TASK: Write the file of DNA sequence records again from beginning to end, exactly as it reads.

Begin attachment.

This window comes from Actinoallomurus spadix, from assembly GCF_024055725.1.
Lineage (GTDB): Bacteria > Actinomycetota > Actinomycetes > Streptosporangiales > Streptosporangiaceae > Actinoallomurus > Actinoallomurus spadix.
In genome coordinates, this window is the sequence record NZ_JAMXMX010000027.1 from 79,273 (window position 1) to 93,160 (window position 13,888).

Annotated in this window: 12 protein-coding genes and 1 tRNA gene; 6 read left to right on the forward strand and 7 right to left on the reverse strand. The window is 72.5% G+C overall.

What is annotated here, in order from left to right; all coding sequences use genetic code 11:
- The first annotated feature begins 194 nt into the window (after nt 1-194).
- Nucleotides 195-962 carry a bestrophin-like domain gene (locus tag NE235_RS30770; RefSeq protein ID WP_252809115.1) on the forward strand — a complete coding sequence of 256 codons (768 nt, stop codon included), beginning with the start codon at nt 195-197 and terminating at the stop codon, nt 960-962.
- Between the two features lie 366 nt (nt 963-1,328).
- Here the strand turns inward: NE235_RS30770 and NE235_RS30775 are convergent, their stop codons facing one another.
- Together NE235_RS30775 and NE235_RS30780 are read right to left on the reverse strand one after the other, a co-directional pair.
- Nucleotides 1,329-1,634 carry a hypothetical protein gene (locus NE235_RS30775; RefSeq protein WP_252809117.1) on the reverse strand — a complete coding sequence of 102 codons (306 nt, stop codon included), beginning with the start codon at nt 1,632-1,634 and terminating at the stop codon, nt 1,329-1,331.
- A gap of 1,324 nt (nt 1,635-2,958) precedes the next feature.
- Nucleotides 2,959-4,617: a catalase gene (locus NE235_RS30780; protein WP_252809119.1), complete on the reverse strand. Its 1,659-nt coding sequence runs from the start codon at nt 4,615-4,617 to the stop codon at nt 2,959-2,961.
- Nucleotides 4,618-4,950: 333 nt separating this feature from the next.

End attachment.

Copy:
This window comes from Actinoallomurus spadix, from assembly GCF_024055725.1.
Lineage (GTDB): Bacteria > Actinomycetota > Actinomycetes > Streptosporangiales > Streptosporangiaceae > Actinoallomurus > Actinoallomurus spadix.
In genome coordinates, this window is the sequence record NZ_JAMXMX010000027.1 from 79,273 (window position 1) to 93,160 (window position 13,888).

Annotated in this window: 12 protein-coding genes and 1 tRNA gene; 6 read left to right on the forward strand and 7 right to left on the reverse strand. The window is 72.5% G+C overall.

What is annotated here, in order from left to right; all coding sequences use genetic code 11:
- The first annotated feature begins 194 nt into the window (after nt 1-194).
- Nucleotides 195-962 carry a bestrophin-like domain gene (locus tag NE235_RS30770; RefSeq protein ID WP_252809115.1) on the forward strand — a complete coding sequence of 256 codons (768 nt, stop codon included), beginning with the start codon at nt 195-197 and terminating at the stop codon, nt 960-962.
- Between the two features lie 366 nt (nt 963-1,328).
- Here the strand turns inward: NE235_RS30770 and NE235_RS30775 are convergent, their stop codons facing one another.
- Together NE235_RS30775 and NE235_RS30780 are read right to left on the reverse strand one after the other, a co-directional pair.
- Nucleotides 1,329-1,634 carry a hypothetical protein gene (locus NE235_RS30775; RefSeq protein WP_252809117.1) on the reverse strand — a complete coding sequence of 102 codons (306 nt, stop codon included), beginning with the start codon at nt 1,632-1,634 and terminating at the stop codon, nt 1,329-1,331.
- A gap of 1,324 nt (nt 1,635-2,958) precedes the next feature.
- Nucleotides 2,959-4,617: a catalase gene (locus NE235_RS30780; protein WP_252809119.1), complete on the reverse strand. Its 1,659-nt coding sequence runs from the start codon at nt 4,615-4,617 to the stop codon at nt 2,959-2,961.
- Nucleotides 4,618-4,950: 333 nt separating this feature from the next.